Yellow opaline

Description: This picture shows a red opaline and a yellow opaline Bourke. The yellow opaline is a cock. The head is yellow brown and white. The hind neck, back and wings are yellow. The tail is partly yellow partly green. The rump is green. The outside of the wing and the end of the tail are dark brown. The margins of the greater wingcoverts are greenish yellow. The eye is dark. The horn parts are normal like the wild-type Bourke.

Development: The father was a beautiful yellow pastel. The mother was a blue opaline. This hen had a grey head, a green and blue upper and lower back , partly blue wings and a blue rump. The mixture of green and blue colour of the back was interesting to me. This means that this hen had some yellow pigment in the feathers of the upper and lower back. The father was a bright coloured yellow pastel (Y-3), split for opaline. The result was a new colour variety in the yellow series. I bred this bird in 2002.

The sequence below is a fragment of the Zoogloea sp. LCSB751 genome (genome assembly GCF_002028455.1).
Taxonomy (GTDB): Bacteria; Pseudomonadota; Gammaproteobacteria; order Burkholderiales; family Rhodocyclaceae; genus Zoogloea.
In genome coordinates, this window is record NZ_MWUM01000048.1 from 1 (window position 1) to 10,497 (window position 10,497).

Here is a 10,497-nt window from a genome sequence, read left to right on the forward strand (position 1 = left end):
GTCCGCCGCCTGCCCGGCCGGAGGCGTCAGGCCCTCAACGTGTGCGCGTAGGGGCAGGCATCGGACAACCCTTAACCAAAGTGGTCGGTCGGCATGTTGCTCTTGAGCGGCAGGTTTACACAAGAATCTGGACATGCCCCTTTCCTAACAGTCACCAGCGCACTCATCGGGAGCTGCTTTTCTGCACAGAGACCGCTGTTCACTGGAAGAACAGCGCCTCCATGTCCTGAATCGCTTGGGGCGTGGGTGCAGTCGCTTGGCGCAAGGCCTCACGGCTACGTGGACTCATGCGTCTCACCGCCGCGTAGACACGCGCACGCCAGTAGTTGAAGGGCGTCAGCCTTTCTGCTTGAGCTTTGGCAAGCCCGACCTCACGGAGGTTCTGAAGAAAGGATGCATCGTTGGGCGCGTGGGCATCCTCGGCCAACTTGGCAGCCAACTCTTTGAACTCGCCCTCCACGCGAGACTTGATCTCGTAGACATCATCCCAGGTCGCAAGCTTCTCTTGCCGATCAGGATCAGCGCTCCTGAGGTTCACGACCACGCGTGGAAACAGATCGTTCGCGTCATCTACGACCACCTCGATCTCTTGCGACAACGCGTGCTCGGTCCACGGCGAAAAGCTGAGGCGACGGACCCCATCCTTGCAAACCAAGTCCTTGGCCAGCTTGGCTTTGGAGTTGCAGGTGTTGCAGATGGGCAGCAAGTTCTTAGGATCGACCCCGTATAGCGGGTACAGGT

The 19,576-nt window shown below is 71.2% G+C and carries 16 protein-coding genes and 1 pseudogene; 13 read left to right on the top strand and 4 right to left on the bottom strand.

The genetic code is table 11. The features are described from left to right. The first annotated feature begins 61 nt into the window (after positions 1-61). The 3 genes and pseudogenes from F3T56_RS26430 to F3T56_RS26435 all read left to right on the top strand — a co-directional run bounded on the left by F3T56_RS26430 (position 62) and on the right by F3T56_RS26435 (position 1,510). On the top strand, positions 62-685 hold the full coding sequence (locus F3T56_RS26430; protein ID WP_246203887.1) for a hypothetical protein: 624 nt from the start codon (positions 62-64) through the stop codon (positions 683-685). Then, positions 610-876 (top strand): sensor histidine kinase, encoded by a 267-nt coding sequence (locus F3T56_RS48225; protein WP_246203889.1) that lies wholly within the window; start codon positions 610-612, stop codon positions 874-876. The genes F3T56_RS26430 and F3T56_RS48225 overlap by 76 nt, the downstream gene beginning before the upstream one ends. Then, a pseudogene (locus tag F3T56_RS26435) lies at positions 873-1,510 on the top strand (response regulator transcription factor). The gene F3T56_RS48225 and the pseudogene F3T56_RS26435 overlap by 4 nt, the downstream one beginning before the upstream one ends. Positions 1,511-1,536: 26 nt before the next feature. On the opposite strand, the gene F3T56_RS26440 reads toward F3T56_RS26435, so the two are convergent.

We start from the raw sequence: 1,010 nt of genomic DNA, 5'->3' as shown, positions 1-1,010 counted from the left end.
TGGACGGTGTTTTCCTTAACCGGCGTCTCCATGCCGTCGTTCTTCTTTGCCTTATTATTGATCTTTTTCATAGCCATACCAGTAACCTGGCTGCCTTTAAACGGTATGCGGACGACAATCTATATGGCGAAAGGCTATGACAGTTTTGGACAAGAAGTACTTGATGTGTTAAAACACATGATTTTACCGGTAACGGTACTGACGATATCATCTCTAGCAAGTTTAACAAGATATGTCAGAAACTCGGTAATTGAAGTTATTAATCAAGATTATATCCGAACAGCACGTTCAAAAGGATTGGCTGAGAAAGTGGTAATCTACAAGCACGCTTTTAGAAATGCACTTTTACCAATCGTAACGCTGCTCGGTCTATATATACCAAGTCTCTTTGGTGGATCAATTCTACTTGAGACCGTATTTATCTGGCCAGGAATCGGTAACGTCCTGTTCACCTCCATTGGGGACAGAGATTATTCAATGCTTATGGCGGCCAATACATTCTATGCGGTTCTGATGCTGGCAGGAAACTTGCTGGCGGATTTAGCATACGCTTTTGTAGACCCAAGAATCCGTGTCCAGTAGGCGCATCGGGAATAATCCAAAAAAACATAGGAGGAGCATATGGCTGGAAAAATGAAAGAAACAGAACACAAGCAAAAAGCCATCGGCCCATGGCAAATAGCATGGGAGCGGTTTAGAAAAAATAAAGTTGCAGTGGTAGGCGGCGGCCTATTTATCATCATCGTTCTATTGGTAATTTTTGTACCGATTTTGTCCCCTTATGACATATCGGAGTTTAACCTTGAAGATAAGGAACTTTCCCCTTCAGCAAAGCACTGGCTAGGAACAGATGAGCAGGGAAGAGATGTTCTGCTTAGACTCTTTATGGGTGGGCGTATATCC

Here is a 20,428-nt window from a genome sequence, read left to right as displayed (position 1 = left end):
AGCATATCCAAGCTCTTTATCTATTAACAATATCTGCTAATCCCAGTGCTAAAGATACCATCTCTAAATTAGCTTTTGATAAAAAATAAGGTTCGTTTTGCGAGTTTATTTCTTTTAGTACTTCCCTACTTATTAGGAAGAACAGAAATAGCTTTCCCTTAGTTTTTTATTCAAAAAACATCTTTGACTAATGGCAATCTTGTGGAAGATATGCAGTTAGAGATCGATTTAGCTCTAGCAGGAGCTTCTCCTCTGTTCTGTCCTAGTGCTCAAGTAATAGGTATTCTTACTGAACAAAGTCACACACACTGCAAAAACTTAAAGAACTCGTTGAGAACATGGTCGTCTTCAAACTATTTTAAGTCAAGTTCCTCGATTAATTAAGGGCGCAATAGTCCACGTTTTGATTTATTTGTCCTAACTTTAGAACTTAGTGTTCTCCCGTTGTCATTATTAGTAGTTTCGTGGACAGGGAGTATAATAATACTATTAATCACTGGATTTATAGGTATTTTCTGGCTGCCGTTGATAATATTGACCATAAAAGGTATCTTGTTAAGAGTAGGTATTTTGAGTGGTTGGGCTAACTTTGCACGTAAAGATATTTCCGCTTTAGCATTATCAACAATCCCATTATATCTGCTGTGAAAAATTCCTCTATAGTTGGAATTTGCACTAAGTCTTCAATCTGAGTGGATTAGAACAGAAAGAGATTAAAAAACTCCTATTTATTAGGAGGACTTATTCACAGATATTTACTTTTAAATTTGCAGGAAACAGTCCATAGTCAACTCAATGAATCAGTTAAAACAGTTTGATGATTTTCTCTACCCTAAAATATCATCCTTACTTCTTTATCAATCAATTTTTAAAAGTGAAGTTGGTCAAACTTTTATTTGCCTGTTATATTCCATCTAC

Beckmann wrote that the red and yellow pigments in the wild-type Bourke are mixed . In this yellow opaline Bourke there is a separate reduction of the red pigment in the back, rump and tail. The melanin distribution factor (M-d factor) that causes the opaline colour variety is inheriting independently from the red and yellow psittacine factors (P-factors). When we compare this yellow opaline with the wild-type the reduction of the eumelanin on the back is nearly complete. Only some little dark stripes on the back are visible. This reduction made it possible that the rich yellow colour could show up. The yellow colour of this opaline is comparable with the yellow colour of the pastel hen, the yellow edged cock and the lutino. Three qualities worked together, this yellow opaline cock got the yellow pigment of the father, the loss of red pigment of the mother and reduction of the eumelanin from the opaline.

Name: The name yellow opaline is the best name for this colour variety. Yellow is the reference colour. The white triangle in the wing, the fine stripes on the back and the specific distribution of the melanin are indications of the opaline. By this yellow opaline the five colour series: the white-, red-, yellow-, blue- and green series of the opaline are complete.

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Copyright by Bob Fregeres